Limitations table
1Brown, D. (2011). ‘Pain Assessment with Cognitively Impaired Older People in the Acute Hospital Setting’. Reviews in Pain. Available at: https://www.ncbi.nlm.nih.gov/pmc/articles/PMC4591671 [online]. (Accessed 5 May 2021).

Neville, C., Ostini, R. (2014). ‘A psychometric evaluation of three pain rating scales for people with moderate to severe dementia’, Pain Management Nursing, 2014 Dec;15(4), p10. Available at: https://pubmed.ncbi.nlm.nih.gov/24144573/ [online].
(Accessed 5 May 2021).

Schofield, P., Abdulla, A. (2018). ‘Pain assessment in the older population: what the literature says’ Age and Ageing 2018; 47: 324–327. Available at: https://pubmed.ncbi.nlm.nih.gov/29584807/ [online]. (Accessed 5 May 2021).

Pain assessment in the older population: what theiLi literature says.

Moving away from paper-based tools, PainChek’s® multidimensional pain assessment tool aims to reduce the subjectivity often associated with traditional assessments on paper. By facilitating pain assessments at the point of care, PainChek enhances the accuracy and efficiency of pain evaluations.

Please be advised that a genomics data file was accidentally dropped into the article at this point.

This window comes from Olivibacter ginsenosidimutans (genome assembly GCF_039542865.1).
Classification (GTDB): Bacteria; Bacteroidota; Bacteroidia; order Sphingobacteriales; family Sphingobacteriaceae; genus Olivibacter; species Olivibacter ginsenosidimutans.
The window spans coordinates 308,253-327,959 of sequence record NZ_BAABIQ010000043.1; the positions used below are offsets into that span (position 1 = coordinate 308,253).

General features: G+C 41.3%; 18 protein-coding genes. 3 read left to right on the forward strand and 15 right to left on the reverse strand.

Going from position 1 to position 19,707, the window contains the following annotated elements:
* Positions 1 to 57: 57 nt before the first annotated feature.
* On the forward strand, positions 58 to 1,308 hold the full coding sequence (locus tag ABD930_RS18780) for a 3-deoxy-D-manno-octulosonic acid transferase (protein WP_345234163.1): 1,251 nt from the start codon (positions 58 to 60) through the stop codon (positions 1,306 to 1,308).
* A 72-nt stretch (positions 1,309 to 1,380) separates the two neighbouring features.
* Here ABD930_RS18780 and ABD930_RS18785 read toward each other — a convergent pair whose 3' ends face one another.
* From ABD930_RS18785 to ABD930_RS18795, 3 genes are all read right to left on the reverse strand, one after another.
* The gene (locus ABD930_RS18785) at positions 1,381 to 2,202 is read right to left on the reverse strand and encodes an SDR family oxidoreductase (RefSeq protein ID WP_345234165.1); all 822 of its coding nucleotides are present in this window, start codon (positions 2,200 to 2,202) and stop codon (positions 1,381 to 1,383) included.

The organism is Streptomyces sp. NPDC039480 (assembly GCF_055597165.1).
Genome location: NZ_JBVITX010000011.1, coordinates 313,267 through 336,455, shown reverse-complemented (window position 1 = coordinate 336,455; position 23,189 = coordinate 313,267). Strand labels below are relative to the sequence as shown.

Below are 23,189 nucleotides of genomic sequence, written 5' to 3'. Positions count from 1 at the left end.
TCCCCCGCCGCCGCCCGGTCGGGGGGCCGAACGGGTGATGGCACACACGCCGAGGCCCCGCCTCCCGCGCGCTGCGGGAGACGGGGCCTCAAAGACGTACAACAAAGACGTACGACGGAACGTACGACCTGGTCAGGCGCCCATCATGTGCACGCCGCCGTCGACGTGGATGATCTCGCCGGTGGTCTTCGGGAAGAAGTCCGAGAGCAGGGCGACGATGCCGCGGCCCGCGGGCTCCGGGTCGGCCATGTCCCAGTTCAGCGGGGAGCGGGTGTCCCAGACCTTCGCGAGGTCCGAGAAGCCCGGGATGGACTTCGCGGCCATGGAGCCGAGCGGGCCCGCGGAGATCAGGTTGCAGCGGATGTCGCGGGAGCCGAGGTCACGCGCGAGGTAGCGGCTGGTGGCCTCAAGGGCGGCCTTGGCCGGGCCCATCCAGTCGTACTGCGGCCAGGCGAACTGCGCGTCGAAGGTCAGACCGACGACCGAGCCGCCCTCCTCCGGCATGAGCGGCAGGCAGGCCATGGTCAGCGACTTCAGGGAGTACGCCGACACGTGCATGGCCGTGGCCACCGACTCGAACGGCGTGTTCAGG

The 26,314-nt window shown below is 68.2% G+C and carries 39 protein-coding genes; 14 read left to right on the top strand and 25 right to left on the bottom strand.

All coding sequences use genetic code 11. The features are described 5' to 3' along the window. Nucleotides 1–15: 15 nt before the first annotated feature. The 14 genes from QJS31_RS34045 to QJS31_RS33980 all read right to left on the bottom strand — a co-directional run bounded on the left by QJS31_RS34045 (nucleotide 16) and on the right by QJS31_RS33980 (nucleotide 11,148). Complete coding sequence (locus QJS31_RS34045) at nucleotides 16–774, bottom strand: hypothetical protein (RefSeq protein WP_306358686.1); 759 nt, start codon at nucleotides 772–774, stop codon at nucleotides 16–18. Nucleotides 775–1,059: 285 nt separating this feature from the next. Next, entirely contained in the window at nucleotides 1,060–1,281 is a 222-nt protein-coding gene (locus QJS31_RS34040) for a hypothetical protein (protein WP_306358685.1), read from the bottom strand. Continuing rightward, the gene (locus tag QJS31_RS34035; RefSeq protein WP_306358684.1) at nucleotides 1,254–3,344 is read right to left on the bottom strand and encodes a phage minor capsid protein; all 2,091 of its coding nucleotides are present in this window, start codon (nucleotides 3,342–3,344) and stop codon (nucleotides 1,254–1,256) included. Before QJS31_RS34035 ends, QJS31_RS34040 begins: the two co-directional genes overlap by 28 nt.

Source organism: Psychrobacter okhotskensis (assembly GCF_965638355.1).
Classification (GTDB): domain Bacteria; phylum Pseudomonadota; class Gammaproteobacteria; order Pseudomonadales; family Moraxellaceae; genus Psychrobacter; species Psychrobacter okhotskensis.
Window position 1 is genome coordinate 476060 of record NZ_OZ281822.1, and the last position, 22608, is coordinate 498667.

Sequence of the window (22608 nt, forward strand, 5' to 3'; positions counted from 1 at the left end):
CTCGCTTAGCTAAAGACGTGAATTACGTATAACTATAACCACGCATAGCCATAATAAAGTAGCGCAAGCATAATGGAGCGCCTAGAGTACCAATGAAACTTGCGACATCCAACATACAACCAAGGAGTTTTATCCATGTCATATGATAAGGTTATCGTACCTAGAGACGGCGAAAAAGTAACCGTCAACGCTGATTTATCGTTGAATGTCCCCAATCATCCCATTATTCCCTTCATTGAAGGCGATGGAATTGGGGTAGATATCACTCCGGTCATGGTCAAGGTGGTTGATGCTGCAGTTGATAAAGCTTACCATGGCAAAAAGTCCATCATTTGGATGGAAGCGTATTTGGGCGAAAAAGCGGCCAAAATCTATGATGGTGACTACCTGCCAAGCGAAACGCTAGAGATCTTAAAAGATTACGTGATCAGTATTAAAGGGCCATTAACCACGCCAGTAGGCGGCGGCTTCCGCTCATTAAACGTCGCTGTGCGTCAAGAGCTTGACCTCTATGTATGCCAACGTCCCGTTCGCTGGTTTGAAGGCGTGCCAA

PainChek® is the world’s first regulatory-cleared medical device for the assessment of pain, enabling best-practice pain management for people living with pain in any environment, including those who cannot reliably self-report their pain, those who can, and those who fluctuate between the two.

The PainChek® app combines PainChek’s AI pain assessment tool, which intelligently automates the multidimensional pain assessment process, with the Numerical Rating Scale (NRS). This hybrid functionality allows accurate, consistent pain assessment at the point of care, whether a resident or patient can or cannot self-report their pain.

Modern Pain Assessment in Aged Care